No matter where someone lives in Canada, chances are good that they are less than a two hour drive from the United States. At one time the percentage was even more, it's not as high as it used to be due to the rapid growth of Calgary and Edmonton. Calgary is more than 100 miles from an American border and Edmonton is to the north.
The Greater Vancouver area, locally called the Lower Mainland, extends right to the Washington State border. The city of Windsor in Ontario shares a border with Detroit.
Only six cities in our country have a population of over one million. Several others have at least half a million.
What is unusual about Canadian money?
Well for starters, we no longer have one dollar bills which you can see pictured here. Quite a few years ago the government decided it would be more efficient to produce coins than paper money. Thus, the first Canadian coin to replace a paper bill was born in the 1980s. It was soon dubbed the loonie.
It was amazing how fast the dollar bills went out of circulation. I wish I had kept one but didn't think of it at the time. I doubt it would be very valuable but would be nice to have as a novelty and to show kids what they looked like.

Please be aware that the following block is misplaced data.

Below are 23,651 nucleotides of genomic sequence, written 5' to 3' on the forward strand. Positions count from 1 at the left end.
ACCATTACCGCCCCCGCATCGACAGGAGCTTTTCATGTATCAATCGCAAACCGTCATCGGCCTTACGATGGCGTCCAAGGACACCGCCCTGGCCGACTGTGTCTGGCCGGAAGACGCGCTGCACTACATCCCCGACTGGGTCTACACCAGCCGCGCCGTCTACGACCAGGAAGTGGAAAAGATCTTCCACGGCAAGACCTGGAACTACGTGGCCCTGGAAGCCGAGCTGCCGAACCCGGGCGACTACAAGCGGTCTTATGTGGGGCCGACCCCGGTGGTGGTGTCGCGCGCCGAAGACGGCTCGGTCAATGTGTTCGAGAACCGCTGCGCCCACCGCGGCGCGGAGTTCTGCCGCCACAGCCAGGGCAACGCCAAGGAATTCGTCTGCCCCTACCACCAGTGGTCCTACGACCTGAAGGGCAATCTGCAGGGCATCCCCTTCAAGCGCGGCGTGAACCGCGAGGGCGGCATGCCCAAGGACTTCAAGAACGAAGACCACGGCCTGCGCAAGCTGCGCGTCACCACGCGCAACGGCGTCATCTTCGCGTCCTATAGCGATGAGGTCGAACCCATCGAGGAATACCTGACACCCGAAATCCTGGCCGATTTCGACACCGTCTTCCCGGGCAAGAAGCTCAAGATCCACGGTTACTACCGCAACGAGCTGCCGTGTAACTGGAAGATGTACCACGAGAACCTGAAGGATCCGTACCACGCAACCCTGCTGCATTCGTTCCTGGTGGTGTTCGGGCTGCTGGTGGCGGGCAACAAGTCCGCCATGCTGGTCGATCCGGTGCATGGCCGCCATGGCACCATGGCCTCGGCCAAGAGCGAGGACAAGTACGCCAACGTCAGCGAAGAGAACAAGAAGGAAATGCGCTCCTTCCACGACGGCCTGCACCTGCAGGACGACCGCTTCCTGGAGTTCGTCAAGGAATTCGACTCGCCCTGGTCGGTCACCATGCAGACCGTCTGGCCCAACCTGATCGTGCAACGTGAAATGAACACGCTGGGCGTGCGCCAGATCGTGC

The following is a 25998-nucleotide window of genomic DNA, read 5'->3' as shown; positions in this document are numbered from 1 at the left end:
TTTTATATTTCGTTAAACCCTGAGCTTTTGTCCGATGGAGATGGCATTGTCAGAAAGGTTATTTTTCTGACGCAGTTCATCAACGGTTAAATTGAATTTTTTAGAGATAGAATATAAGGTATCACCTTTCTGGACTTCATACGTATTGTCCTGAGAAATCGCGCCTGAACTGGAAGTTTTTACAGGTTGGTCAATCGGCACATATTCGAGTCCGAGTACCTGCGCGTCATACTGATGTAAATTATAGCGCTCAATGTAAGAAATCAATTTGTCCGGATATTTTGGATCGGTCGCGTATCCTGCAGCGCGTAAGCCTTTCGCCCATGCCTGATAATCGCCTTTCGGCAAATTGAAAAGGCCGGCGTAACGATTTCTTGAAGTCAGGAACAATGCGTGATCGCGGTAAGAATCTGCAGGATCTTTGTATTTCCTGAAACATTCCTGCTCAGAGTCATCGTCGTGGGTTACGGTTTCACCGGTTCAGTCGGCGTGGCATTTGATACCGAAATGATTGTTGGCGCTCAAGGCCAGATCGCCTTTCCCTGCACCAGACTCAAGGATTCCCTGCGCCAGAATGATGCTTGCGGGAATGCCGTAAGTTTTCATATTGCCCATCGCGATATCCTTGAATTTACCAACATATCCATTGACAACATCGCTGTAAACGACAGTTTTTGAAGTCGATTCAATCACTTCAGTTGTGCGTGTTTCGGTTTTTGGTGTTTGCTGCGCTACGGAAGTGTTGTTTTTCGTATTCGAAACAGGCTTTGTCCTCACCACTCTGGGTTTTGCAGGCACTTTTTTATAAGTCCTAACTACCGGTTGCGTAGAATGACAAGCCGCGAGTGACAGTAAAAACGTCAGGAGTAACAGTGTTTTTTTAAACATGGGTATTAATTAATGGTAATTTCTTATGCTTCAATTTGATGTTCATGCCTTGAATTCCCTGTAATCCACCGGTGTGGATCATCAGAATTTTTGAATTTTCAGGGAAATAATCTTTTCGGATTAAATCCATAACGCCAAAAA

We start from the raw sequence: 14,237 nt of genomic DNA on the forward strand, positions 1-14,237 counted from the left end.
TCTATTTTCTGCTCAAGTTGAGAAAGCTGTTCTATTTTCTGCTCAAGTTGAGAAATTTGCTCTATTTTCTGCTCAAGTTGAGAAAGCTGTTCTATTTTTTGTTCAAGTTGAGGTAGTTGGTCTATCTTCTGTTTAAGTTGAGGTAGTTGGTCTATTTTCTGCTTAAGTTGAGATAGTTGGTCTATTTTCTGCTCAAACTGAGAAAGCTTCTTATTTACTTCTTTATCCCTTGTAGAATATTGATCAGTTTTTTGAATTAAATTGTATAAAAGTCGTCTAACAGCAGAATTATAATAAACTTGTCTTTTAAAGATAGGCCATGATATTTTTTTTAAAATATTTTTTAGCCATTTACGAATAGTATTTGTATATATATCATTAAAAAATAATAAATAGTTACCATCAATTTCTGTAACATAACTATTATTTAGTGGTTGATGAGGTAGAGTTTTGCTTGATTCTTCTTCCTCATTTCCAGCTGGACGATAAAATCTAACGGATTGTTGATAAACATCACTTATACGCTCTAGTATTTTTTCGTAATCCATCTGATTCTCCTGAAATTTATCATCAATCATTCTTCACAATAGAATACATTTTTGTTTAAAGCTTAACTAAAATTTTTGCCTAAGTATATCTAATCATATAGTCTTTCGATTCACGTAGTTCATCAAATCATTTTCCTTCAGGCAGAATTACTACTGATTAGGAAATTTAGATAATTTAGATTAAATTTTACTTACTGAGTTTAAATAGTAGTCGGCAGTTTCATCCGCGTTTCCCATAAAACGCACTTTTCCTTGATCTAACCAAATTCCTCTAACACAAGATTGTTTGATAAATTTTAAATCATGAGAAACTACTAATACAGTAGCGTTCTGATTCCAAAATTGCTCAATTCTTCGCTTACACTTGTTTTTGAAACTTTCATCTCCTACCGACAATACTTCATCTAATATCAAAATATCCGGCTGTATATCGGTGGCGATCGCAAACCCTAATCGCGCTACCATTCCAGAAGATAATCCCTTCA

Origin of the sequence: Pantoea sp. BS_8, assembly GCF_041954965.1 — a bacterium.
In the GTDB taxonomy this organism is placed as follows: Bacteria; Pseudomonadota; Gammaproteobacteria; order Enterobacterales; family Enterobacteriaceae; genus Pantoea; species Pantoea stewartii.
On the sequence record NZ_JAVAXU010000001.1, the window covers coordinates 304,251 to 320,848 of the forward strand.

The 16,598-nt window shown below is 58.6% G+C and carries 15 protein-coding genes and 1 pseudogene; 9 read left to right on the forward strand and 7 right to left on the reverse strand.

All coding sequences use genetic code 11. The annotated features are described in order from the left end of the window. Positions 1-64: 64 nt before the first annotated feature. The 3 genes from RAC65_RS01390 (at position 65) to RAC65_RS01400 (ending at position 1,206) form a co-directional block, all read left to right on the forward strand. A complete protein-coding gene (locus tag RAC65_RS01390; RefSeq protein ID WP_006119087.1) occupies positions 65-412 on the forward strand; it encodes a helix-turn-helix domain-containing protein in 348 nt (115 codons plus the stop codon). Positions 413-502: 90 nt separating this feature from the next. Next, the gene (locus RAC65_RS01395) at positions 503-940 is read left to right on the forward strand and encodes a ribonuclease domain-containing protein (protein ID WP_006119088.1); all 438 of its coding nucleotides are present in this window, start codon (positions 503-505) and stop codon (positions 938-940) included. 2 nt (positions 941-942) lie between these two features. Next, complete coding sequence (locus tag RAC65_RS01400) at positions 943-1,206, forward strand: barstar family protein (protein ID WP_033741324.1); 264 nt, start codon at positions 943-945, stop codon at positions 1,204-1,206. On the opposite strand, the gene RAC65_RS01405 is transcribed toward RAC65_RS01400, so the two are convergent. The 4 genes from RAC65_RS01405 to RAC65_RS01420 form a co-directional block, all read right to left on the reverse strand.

Not long after the introduction of the loonie the government decided to get rid of two dollar bills. We had those for many years. The coin worth $2 was named a toonie. Both the loonie and toonie are attractive coins and are made to last for a long time.
We still have bills in denominations of $5, $10 and so on, and I doubt that will change. It's surprising how heavy a wallet gets when you are carrying several of those coins.
Our bills are different colors, which make them easy to identify. They are all the same size though, unlike some other currencies.
Canada has hosted the Olympic games three times
Canada first hosted the Olympic games in the summer of 1976. The event took place in Montreal and was marred by massive cost overruns and debt. No Canadian won gold, and to this day we remain the only country who hosted the summer Olympics without winning at least one gold.
Although the Montreal games were not successful, many wanted our nation to have an opportunity to host again. The winter games were believed to be a better fit, due to our ability to be more competitive in many winter sports.
Calgary hosted the winter games in 1988, followed by Vancouver in 2010. Both of these events made money and were much more successful. In 2010 Canada won a record number of gold medals for a host country.
Several years have passed since the last time we had the Olympic games, but many Canadians still love to reminisce about the events that took place in Vancouver and the feeling of pride we had.
Toronto has bid several times without success for the right to host the summer Olympics. I'd love to see Canada host another time, but think the winter games make more sense. They are much less expensive than the summer games and many of the facilities are already built.
So that is my list of five fun and unusual facts about Canada. If you live in another country I hope you enjoyed reading this. If you live in this nation as I do you will undoubtedly be able to relate to these things that make us distinctly Canadian.